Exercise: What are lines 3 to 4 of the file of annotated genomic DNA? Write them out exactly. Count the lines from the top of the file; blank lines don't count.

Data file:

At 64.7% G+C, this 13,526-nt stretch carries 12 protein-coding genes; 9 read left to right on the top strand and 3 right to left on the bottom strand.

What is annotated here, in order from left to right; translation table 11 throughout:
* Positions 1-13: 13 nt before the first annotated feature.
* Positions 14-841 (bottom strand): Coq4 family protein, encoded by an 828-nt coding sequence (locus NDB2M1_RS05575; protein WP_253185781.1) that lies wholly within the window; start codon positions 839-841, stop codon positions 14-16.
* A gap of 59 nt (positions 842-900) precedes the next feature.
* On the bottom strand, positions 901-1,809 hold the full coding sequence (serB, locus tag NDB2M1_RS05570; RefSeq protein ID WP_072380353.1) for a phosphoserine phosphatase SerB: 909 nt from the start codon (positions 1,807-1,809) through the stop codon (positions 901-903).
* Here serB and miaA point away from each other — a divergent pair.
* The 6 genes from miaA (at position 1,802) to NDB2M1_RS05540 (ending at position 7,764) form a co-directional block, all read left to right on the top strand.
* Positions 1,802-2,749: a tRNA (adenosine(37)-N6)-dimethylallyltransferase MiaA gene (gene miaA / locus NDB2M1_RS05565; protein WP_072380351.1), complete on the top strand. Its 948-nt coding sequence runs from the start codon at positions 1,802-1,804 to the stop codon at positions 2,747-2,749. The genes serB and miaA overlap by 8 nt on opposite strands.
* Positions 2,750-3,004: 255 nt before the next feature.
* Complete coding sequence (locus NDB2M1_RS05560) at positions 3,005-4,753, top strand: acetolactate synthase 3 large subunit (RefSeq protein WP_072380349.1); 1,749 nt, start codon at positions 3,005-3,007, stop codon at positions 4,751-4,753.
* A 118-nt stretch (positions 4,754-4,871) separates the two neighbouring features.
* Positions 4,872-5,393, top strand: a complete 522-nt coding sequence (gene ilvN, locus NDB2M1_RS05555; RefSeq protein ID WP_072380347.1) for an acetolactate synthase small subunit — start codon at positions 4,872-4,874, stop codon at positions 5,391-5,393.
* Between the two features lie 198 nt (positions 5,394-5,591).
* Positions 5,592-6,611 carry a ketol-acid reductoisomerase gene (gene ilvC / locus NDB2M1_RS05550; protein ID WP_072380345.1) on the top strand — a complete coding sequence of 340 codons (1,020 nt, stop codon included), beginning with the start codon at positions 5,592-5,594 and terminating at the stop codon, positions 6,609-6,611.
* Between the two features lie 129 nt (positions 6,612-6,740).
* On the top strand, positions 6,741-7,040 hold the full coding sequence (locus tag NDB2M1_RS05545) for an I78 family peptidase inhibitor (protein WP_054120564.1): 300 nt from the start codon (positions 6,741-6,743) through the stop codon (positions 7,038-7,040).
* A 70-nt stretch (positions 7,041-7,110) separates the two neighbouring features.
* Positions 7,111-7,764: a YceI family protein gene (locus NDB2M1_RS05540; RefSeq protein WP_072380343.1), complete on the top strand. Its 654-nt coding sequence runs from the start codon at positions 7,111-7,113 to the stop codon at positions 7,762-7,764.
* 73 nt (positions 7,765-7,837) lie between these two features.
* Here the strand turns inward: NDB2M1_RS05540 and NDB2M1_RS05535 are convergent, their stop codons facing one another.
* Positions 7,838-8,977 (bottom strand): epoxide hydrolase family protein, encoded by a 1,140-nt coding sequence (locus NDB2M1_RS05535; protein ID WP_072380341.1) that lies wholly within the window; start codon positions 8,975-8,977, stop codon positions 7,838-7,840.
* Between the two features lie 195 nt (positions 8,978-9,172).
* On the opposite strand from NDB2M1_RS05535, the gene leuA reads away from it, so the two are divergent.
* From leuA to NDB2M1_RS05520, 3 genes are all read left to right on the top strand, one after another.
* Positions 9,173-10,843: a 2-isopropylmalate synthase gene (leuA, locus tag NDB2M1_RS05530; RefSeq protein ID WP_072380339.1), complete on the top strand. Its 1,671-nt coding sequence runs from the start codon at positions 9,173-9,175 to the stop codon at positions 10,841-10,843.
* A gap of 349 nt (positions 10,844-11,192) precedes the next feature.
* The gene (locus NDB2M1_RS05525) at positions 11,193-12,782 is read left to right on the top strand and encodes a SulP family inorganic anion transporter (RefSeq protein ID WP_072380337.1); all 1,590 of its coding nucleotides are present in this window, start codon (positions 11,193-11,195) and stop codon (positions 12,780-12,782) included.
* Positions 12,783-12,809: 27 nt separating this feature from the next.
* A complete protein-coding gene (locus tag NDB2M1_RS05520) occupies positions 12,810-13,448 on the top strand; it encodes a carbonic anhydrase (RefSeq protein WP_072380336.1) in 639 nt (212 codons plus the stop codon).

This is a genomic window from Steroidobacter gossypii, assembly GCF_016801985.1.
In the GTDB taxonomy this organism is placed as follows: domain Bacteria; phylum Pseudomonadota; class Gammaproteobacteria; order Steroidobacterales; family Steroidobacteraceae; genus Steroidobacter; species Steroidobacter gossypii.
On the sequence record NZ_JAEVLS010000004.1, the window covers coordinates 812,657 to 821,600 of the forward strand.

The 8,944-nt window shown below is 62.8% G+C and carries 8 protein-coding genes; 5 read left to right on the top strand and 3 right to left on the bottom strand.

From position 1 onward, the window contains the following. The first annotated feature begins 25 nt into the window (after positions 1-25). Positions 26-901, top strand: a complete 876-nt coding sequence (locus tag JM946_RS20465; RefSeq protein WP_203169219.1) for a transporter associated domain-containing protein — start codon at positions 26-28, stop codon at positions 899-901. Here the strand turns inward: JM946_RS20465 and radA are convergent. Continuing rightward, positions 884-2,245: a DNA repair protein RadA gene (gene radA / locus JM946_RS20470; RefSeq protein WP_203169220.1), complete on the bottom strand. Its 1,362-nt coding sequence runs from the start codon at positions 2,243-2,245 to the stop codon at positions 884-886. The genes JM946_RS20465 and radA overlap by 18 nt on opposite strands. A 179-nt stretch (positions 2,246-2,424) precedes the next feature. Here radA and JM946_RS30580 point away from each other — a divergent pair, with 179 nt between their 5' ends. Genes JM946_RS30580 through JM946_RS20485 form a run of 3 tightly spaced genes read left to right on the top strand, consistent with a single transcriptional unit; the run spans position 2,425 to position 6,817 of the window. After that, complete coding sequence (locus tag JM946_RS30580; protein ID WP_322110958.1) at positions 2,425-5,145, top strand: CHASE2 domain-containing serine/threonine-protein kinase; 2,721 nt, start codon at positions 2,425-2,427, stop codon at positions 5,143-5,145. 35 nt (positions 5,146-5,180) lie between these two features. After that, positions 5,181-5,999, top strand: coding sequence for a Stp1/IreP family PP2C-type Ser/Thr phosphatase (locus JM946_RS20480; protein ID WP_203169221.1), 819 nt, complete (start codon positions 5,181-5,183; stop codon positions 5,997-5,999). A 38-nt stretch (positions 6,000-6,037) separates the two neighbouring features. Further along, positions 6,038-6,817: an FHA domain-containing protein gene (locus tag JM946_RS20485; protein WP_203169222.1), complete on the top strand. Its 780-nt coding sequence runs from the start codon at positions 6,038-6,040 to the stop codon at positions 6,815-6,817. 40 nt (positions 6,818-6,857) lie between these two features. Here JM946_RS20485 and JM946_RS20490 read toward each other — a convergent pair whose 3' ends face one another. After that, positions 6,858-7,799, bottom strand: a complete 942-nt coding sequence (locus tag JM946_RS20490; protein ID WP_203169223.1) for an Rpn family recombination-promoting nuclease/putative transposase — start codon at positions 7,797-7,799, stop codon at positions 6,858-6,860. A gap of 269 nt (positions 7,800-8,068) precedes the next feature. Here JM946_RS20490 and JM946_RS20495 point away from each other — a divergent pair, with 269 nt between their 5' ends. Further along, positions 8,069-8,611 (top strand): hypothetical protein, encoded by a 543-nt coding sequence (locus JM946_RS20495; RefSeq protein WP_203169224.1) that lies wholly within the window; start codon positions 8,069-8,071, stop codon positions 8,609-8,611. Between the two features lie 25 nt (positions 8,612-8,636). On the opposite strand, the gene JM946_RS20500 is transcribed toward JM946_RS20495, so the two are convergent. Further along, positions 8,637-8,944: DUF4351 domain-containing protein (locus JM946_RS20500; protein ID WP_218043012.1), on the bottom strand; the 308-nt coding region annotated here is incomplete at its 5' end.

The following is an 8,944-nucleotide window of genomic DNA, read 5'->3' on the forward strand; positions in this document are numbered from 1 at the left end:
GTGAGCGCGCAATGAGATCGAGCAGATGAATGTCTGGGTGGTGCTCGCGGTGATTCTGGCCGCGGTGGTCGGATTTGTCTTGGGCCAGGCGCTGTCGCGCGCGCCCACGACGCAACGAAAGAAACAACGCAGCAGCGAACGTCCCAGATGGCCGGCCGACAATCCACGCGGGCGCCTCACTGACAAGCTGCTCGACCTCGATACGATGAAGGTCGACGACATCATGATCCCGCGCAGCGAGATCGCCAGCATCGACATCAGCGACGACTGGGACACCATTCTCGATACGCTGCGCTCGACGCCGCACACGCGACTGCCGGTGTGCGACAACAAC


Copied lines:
* Positions 1-13: 13 nt before the first annotated feature.
* Positions 14-841 (bottom strand): Coq4 family protein, encoded by an 828-nt coding sequence (locus NDB2M1_RS05575; protein WP_253185781.1) that lies wholly within the window; start codon positions 839-841, stop codon positions 14-16.